Divorce and Bankruptcy
Divorce and bankruptcy are two areas of the law that often overlap and affect each other in many ways. The Bankruptcy Abuse Prevention and Consumer Protection Act (BAPCPA) of 2005 addresses some of the issues that arise when bankruptcy and divorce overlap. There are many considerations affecting whether and when to file for bankruptcy, and how bankruptcy will affect you. You should consult the laws of your state to determine how bankruptcy may affect your divorce (or how your divorce may affect your bankruptcy). You should also consult the federal bankruptcy laws for more information on how bankruptcy may affect your divorce.
Bankruptcy is a complicated area of law and attorneys who practice bankruptcy law generally focus most of their professional efforts on this niche. Bankruptcy cases are heard in the Federal Bankruptcy Court. You should consult the bankruptcy laws and/or a bankruptcy attorney for information more specific to your needs.
When a person files for bankruptcy "automatic stay" provisions come into play and most creditors must stop collection methods. Under a Chapter 7 bankruptcy the debtor's assets are collected by the trustee and sold to pay the creditors. Only "exempt" property is protected under a Chapter 7 bankruptcy. Under a Chapter 13 bankruptcy the filing party's debts are reorganized and paid off in three to five years. The filing party keeps all property under a Chapter 13 bankruptcy. Chapter 11 bankruptcy is less common for individuals and is a more complicated reorganization bankruptcy. Chapter 12 bankruptcy is for farmers and fishermen.
One of the most important aspects of the BAPCPA as it relates to a divorce is that the automatic stay does not apply to spousal support or child support, so these will continue to be collected. In addition, unsecured property settlement debts (debts owed to you by your spouse in your property settlement) are not subject to discharge in bankruptcy. The support obligations are "first priority claims" that generally cannot be discharged. (Some examples of claims entitled to a priority are certain taxes, employee wage claims earned within 90 days before the bankruptcy filing up to a certain dollar amount, alimony, etc.) Other debts that generally cannot be discharged include student loans.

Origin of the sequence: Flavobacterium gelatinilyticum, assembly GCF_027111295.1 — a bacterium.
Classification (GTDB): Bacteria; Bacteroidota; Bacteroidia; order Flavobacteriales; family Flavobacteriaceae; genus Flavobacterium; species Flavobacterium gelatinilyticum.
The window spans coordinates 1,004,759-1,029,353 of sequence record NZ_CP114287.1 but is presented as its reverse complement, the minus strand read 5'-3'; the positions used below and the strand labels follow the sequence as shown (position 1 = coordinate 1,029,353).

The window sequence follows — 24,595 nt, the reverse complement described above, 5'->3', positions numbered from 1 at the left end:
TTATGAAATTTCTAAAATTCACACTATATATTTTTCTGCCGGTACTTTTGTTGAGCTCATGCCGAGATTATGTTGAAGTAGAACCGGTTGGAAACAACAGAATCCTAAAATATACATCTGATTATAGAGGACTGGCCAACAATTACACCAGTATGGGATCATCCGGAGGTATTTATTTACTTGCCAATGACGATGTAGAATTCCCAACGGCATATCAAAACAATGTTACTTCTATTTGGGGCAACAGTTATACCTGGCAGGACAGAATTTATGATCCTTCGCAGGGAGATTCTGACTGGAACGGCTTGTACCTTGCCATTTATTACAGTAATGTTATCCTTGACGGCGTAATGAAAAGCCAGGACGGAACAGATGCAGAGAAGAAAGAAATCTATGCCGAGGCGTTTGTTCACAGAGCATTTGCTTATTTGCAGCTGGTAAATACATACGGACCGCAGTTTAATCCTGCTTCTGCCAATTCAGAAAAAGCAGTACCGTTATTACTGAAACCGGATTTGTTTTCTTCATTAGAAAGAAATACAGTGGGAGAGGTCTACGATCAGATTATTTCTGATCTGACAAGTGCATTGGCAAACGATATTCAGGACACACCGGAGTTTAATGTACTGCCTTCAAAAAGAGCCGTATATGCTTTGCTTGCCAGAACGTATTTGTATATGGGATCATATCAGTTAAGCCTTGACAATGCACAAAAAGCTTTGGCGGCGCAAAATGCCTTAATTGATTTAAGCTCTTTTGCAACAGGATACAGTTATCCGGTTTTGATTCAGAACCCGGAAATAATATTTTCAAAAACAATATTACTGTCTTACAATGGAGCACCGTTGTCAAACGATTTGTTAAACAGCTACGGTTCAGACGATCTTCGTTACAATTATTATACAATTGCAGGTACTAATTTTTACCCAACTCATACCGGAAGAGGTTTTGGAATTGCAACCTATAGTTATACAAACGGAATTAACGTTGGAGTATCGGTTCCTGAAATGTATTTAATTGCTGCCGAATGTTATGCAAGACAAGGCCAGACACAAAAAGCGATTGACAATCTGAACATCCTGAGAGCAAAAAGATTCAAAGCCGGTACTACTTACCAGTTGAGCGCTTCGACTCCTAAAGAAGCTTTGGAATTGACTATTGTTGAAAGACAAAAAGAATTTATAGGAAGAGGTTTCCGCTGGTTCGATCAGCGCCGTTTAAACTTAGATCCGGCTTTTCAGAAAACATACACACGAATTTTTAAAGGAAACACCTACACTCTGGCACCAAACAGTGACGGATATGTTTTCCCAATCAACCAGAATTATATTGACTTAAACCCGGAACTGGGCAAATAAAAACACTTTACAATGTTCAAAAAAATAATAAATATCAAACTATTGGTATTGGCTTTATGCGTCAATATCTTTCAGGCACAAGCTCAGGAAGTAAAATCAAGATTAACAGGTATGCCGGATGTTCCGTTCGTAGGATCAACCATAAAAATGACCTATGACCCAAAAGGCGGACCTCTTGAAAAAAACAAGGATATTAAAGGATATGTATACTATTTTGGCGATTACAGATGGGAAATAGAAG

In addition, your spouse's filing for bankruptcy should not affect your right to receive wage garnishment for the support owed to you. Generally, your spouse's filing of bankruptcy will not affect your collection of his or her past-due support, but under some bankruptcy plans the past-due payments may be discharged.
In some instances, your spouse's filing of bankruptcy may be helpful as he or she will disclose income, real property and personal property when filing. You may be able to use property that was exempt from discharge to collect what support or property settlement obligations are owed to you.
A bankruptcy can, however, delay divorce proceedings. The State court handling the divorce will have no authority to make orders regarding marital property until either the bankruptcy is concluded or the automatic stay is lifted.
A money settlement is most likely to be property exempt from discharge in a bankruptcy if it appears to be a support arrangement, although with the change in bankruptcy laws in 2005 it is generally no longer necessary to characterize money settlement as support to avoid discharge. The court will look at the schedule of payments (one-time payment or installment payments), whether a major life event (like remarriage) affects the payment, whether there was a need for support, and other indicators that the payment was intended as support. Ultimately, the bankruptcy court is not bound by what you call the money settlement in your divorce.
Two people can file for bankruptcy jointly only if they are married at the time of filing. Jointly filing for bankruptcy prior to divorcing may simplify your divorce as your property and debt division can generally be worked out much more easily. You might also consider jointly filing for bankruptcy prior to your divorce if you know that you or your spouse may have difficulty meeting your financial needs after your divorce is finalized.
Your spouse's later bankruptcy might result in a discharge of the debts awarded to him or her in your divorce. Creditors are not a party to your divorce, and you may find creditors seeking payment from you when your spouse files for bankruptcy.
At your request, a "hold harmless clause" in your final divorce settlement might be enforced by the bankruptcy court in a Chapter 7 divorce. A hold harmless clause states that your spouse will hold you harmless from collection actions on the debts awarded in the property distribution. Your spouse's payments to a creditor might also be considered support if they are for such things as the mortgage on the home that you are living in, and might not be dischargeable in bankruptcy.
You should consult a qualified family law attorney to help you navigate the issues discussed above. And if you think that your spouse may file for bankruptcy following your divorce, you should consider consulting a bankruptcy attorney prior to filing to determine whether it will be in your best interests to file jointly or alone for bankruptcy prior to your divorce.